Chinese policy makers could devalue the yuan to offset the impact of U.S. duties on China’s economy. The offshore yuan weakened 5.5% against the dollar in 2018, drawing Trump’s ire and fueling speculation that the country was deliberately weakening its currency. While it has fallen 1.8% this week, the currency rose on Friday after the People’s Bank of China set its daily fixing at a stronger-than-expected level.
However, China’s painful experience with devaluing the yuan in 2015, which prompted capital to flee the nation, is likely to dissuade a similar move, according to Tao Wang, UBS Group AG’s chief China economist and head of Asia economic research. “China doesn’t like the self-fulfilling outflows that come as a result of depreciation, which tend to diminish domestic confidence,” she said. “In addition, yuan depreciation last year angered the Trump administration and led to higher U.S. tariffs.”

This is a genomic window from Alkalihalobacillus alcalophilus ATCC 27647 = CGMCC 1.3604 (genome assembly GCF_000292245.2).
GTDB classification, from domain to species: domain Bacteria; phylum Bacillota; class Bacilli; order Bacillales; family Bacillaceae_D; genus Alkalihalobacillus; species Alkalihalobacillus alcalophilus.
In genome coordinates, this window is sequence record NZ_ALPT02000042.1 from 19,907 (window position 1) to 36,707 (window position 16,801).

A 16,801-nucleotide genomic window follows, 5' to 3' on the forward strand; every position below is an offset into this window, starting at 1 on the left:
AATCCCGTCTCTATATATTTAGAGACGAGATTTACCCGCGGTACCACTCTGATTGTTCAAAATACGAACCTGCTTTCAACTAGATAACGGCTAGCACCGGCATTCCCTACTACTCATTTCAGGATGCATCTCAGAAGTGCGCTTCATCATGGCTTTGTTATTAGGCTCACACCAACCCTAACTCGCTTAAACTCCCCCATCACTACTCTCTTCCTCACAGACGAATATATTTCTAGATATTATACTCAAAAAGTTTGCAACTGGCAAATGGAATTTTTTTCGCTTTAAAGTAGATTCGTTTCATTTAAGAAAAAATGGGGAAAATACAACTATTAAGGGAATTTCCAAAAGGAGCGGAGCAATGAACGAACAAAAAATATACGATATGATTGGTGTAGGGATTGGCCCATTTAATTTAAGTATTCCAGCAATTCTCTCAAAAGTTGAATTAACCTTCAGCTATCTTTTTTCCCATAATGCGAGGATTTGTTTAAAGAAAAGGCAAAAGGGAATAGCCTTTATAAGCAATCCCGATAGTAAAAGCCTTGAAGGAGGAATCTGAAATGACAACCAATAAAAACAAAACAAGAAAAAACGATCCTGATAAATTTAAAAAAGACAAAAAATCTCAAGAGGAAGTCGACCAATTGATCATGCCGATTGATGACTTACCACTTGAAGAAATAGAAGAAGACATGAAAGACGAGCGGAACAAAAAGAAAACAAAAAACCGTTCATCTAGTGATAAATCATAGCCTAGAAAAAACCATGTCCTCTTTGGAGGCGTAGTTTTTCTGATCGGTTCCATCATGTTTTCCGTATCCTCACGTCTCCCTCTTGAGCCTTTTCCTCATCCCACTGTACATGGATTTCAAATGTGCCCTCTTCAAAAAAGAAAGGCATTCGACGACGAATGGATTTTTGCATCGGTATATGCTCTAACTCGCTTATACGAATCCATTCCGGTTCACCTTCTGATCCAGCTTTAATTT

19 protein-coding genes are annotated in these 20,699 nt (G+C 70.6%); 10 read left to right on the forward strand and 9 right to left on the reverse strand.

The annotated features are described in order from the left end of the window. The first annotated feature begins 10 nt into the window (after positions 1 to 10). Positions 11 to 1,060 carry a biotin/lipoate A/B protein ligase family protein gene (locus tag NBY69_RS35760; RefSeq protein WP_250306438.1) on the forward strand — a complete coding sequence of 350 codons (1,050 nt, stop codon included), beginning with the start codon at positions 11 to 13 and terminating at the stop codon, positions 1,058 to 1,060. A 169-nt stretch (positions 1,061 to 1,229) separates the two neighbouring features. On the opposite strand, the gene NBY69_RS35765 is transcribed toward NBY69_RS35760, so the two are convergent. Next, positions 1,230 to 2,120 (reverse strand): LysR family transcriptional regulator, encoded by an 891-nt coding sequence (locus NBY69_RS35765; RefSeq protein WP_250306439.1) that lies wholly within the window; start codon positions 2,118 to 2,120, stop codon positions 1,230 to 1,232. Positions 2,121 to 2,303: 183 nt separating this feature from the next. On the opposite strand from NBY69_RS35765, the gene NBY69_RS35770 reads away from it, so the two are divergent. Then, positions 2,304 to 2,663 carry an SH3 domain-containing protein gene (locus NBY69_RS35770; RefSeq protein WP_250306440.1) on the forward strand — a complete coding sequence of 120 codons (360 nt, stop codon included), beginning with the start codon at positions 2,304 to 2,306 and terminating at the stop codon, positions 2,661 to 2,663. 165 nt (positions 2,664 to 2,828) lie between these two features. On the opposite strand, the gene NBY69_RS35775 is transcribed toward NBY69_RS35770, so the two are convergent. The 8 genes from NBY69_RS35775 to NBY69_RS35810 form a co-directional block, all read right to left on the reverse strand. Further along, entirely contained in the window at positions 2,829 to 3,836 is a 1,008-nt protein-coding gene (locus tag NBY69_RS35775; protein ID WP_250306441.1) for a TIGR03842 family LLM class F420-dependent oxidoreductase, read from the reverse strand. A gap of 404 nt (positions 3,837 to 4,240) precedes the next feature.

Watch your own backyard first, worry about everything else afterwards has been the Chinese response to the imposition of additional tariffs on its US exports. The first order of business appears to have been to do what was necessary to avoid a negative reaction in the domestic stock market. That was achieved by clear support coming through for the A-shares market and it posted an upside key day reversal. This action is a testament to the fact that bull markets in China are state sponsored.Click HERE to subscribe to Fuller Treacy Money Back to top